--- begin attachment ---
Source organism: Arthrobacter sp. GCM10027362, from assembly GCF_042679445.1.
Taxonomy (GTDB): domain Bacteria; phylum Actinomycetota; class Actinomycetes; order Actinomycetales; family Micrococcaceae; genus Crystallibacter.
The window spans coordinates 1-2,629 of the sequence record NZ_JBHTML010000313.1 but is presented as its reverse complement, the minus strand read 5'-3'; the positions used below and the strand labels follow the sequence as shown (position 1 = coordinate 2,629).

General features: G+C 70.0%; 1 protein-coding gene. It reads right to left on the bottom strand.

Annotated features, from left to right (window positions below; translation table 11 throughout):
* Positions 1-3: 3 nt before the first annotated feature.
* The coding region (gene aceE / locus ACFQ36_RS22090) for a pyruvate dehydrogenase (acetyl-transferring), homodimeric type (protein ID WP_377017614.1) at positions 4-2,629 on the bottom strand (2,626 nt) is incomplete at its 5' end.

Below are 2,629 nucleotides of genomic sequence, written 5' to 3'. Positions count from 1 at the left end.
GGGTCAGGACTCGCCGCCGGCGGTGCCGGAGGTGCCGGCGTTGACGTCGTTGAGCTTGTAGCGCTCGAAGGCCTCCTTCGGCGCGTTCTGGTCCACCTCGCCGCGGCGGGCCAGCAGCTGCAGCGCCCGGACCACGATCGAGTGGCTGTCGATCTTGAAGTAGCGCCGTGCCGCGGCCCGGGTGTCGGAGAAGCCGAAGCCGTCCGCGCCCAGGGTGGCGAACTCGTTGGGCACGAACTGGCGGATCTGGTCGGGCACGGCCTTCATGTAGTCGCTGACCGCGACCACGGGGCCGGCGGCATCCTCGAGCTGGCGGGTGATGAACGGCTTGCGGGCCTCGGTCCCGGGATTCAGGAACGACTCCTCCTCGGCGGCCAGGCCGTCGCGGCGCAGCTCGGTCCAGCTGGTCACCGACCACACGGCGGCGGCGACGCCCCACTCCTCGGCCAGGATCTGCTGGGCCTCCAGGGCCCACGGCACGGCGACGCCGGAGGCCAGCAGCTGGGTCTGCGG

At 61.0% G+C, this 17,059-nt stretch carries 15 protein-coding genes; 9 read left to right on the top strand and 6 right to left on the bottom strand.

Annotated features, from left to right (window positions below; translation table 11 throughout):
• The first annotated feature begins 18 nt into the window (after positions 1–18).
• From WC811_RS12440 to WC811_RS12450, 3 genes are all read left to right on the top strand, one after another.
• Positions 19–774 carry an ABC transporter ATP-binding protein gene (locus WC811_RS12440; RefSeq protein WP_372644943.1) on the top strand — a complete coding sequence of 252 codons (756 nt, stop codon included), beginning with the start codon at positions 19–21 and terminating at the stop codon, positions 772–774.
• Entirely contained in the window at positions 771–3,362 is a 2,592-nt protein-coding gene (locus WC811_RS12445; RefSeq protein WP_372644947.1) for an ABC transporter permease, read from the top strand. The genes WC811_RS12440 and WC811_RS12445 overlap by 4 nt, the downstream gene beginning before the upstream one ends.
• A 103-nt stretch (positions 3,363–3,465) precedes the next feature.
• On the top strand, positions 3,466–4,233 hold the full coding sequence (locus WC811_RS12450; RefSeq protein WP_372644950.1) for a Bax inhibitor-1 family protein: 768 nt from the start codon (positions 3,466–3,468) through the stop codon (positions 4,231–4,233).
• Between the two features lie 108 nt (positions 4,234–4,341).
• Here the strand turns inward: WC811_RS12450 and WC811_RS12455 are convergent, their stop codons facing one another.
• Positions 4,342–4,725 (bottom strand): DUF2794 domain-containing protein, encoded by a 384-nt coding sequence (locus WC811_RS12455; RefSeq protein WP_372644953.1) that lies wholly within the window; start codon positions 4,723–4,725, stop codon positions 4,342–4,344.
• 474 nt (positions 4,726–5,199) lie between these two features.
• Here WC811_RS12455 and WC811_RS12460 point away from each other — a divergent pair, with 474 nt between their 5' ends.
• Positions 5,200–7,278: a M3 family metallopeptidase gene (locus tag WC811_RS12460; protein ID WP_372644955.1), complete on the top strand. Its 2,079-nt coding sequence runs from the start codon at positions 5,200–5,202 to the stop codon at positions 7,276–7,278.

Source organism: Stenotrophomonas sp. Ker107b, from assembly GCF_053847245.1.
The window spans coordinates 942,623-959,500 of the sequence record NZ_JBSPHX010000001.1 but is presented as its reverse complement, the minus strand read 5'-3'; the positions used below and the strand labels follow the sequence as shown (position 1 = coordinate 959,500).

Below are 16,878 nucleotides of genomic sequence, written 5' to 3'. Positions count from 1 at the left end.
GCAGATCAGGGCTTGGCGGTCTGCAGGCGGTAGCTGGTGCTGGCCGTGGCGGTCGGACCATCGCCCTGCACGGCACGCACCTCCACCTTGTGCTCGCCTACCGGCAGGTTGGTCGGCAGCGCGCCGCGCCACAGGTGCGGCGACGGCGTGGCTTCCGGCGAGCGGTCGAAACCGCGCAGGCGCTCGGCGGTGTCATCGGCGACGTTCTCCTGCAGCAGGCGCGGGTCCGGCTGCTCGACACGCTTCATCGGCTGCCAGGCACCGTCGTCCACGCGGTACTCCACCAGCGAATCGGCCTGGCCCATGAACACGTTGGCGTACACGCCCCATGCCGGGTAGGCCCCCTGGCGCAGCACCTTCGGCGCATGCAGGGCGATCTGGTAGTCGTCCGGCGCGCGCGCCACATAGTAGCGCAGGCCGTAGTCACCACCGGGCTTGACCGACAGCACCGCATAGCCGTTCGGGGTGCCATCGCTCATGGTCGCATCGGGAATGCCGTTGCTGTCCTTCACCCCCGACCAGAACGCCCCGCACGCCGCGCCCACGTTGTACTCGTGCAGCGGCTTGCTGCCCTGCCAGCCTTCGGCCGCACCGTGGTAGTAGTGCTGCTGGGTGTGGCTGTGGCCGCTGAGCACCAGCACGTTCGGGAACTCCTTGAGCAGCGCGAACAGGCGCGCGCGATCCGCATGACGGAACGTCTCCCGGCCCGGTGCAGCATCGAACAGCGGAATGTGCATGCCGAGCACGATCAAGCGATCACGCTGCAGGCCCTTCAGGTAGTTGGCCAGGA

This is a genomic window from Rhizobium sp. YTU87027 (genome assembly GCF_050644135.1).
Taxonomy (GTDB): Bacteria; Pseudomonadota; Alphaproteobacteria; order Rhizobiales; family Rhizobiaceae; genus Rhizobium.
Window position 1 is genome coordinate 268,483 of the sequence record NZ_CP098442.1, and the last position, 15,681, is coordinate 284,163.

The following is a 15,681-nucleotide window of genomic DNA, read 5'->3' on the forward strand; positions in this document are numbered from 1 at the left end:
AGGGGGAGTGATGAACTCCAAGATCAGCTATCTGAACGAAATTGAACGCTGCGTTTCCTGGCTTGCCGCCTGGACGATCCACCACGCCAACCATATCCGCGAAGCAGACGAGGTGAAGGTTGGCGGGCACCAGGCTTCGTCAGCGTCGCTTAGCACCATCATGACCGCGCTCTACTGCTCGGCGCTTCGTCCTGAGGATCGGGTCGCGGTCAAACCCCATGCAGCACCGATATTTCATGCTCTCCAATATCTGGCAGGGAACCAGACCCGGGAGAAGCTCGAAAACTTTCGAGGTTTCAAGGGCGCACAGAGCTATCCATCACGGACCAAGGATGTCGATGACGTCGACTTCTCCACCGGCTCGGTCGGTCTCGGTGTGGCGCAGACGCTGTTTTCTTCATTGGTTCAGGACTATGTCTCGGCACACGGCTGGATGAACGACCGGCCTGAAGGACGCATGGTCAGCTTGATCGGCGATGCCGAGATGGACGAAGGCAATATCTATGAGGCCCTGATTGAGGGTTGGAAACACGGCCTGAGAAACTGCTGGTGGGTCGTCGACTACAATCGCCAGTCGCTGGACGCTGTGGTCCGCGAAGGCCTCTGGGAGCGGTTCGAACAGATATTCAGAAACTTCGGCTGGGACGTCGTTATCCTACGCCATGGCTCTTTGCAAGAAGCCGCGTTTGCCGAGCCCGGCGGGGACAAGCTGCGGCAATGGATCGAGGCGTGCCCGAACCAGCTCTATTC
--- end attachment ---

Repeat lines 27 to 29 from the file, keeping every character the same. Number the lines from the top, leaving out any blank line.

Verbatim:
GCAGATCAGGGCTTGGCGGTCTGCAGGCGGTAGCTGGTGCTGGCCGTGGCGGTCGGACCATCGCCCTGCACGGCACGCACCTCCACCTTGTGCTCGCCTACCGGCAGGTTGGTCGGCAGCGCGCCGCGCCACAGGTGCGGCGACGGCGTGGCTTCCGGCGAGCGGTCGAAACCGCGCAGGCGCTCGGCGGTGTCATCGGCGACGTTCTCCTGCAGCAGGCGCGGGTCCGGCTGCTCGACACGCTTCATCGGCTGCCAGGCACCGTCGTCCACGCGGTACTCCACCAGCGAATCGGCCTGGCCCATGAACACGTTGGCGTACACGCCCCATGCCGGGTAGGCCCCCTGGCGCAGCACCTTCGGCGCATGCAGGGCGATCTGGTAGTCGTCCGGCGCGCGCGCCACATAGTAGCGCAGGCCGTAGTCACCACCGGGCTTGACCGACAGCACCGCATAGCCGTTCGGGGTGCCATCGCTCATGGTCGCATCGGGAATGCCGTTGCTGTCCTTCACCCCCGACCAGAACGCCCCGCACGCCGCGCCCACGTTGTACTCGTGCAGCGGCTTGCTGCCCTGCCAGCCTTCGGCCGCACCGTGGTAGTAGTGCTGCTGGGTGTGGCTGTGGCCGCTGAGCACCAGCACGTTCGGGAACTCCTTGAGCAGCGCGAACAGGCGCGCGCGATCCGCATGACGGAACGTCTCCCGGCCCGGTGCAGCATCGAACAGCGGAATGTGCATGCCGAGCACGATCAAGCGATCACGCTGCAGGCCCTTCAGGTAGTTGGCCAGGA

This is a genomic window from Rhizobium sp. YTU87027 (genome assembly GCF_050644135.1).
Taxonomy (GTDB): Bacteria; Pseudomonadota; Alphaproteobacteria; order Rhizobiales; family Rhizobiaceae; genus Rhizobium.